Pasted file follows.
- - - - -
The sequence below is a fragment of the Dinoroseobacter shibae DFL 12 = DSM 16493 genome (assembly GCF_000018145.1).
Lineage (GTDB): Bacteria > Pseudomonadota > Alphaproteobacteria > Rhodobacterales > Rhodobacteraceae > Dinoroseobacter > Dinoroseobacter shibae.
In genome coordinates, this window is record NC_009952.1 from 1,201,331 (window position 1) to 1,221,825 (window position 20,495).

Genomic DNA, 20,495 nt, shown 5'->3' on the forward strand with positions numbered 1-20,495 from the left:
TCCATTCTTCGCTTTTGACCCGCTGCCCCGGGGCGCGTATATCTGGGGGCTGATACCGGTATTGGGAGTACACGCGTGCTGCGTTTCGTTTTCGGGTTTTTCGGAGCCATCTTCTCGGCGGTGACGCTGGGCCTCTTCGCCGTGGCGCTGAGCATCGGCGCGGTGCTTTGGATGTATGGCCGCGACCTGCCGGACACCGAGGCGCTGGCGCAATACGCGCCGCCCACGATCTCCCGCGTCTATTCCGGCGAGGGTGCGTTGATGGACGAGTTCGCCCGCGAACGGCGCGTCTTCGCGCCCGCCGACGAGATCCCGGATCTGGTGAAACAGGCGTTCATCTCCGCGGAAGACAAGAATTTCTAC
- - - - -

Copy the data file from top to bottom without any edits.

The sequence below is a fragment of the Dinoroseobacter shibae DFL 12 = DSM 16493 genome (assembly GCF_000018145.1).
Lineage (GTDB): Bacteria > Pseudomonadota > Alphaproteobacteria > Rhodobacterales > Rhodobacteraceae > Dinoroseobacter > Dinoroseobacter shibae.
In genome coordinates, this window is record NC_009952.1 from 1,201,331 (window position 1) to 1,221,825 (window position 20,495).

Genomic DNA, 20,495 nt, shown 5'->3' on the forward strand with positions numbered 1-20,495 from the left:
TCCATTCTTCGCTTTTGACCCGCTGCCCCGGGGCGCGTATATCTGGGGGCTGATACCGGTATTGGGAGTACACGCGTGCTGCGTTTCGTTTTCGGGTTTTTCGGAGCCATCTTCTCGGCGGTGACGCTGGGCCTCTTCGCCGTGGCGCTGAGCATCGGCGCGGTGCTTTGGATGTATGGCCGCGACCTGCCGGACACCGAGGCGCTGGCGCAATACGCGCCGCCCACGATCTCCCGCGTCTATTCCGGCGAGGGTGCGTTGATGGACGAGTTCGCCCGCGAACGGCGCGTCTTCGCGCCCGCCGACGAGATCCCGGATCTGGTGAAACAGGCGTTCATCTCCGCGGAAGACAAGAATTTCTAC